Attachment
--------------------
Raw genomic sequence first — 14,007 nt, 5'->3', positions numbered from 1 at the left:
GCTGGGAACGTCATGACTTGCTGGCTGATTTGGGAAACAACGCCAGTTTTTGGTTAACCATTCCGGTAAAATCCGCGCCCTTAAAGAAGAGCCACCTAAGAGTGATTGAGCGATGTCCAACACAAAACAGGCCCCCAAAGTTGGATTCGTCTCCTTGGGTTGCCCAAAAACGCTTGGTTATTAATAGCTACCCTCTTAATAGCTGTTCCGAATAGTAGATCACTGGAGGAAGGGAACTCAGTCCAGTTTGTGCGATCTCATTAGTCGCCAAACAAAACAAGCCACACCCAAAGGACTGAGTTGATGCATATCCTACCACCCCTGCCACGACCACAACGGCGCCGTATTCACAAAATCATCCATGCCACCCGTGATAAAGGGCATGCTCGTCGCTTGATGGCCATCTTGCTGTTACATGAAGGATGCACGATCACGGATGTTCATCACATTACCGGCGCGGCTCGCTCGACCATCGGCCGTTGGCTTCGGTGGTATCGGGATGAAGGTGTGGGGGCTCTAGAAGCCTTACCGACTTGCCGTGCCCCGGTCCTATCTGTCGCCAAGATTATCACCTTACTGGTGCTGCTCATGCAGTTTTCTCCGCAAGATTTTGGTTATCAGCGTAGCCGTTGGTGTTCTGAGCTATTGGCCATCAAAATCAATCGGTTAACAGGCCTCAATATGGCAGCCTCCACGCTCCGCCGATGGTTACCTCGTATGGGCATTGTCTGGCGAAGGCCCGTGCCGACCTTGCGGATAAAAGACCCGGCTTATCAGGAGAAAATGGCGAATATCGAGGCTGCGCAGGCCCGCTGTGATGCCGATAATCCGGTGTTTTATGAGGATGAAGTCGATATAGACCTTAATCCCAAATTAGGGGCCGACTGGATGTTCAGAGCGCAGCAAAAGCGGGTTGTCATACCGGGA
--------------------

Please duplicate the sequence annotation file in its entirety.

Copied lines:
Raw genomic sequence first — 14,007 nt, 5'->3', positions numbered from 1 at the left:
GCTGGGAACGTCATGACTTGCTGGCTGATTTGGGAAACAACGCCAGTTTTTGGTTAACCATTCCGGTAAAATCCGCGCCCTTAAAGAAGAGCCACCTAAGAGTGATTGAGCGATGTCCAACACAAAACAGGCCCCCAAAGTTGGATTCGTCTCCTTGGGTTGCCCAAAAACGCTTGGTTATTAATAGCTACCCTCTTAATAGCTGTTCCGAATAGTAGATCACTGGAGGAAGGGAACTCAGTCCAGTTTGTGCGATCTCATTAGTCGCCAAACAAAACAAGCCACACCCAAAGGACTGAGTTGATGCATATCCTACCACCCCTGCCACGACCACAACGGCGCCGTATTCACAAAATCATCCATGCCACCCGTGATAAAGGGCATGCTCGTCGCTTGATGGCCATCTTGCTGTTACATGAAGGATGCACGATCACGGATGTTCATCACATTACCGGCGCGGCTCGCTCGACCATCGGCCGTTGGCTTCGGTGGTATCGGGATGAAGGTGTGGGGGCTCTAGAAGCCTTACCGACTTGCCGTGCCCCGGTCCTATCTGTCGCCAAGATTATCACCTTACTGGTGCTGCTCATGCAGTTTTCTCCGCAAGATTTTGGTTATCAGCGTAGCCGTTGGTGTTCTGAGCTATTGGCCATCAAAATCAATCGGTTAACAGGCCTCAATATGGCAGCCTCCACGCTCCGCCGATGGTTACCTCGTATGGGCATTGTCTGGCGAAGGCCCGTGCCGACCTTGCGGATAAAAGACCCGGCTTATCAGGAGAAAATGGCGAATATCGAGGCTGCGCAGGCCCGCTGTGATGCCGATAATCCGGTGTTTTATGAGGATGAAGTCGATATAGACCTTAATCCCAAATTAGGGGCCGACTGGATGTTCAGAGCGCAGCAAAAGCGGGTTGTCATACCGGGA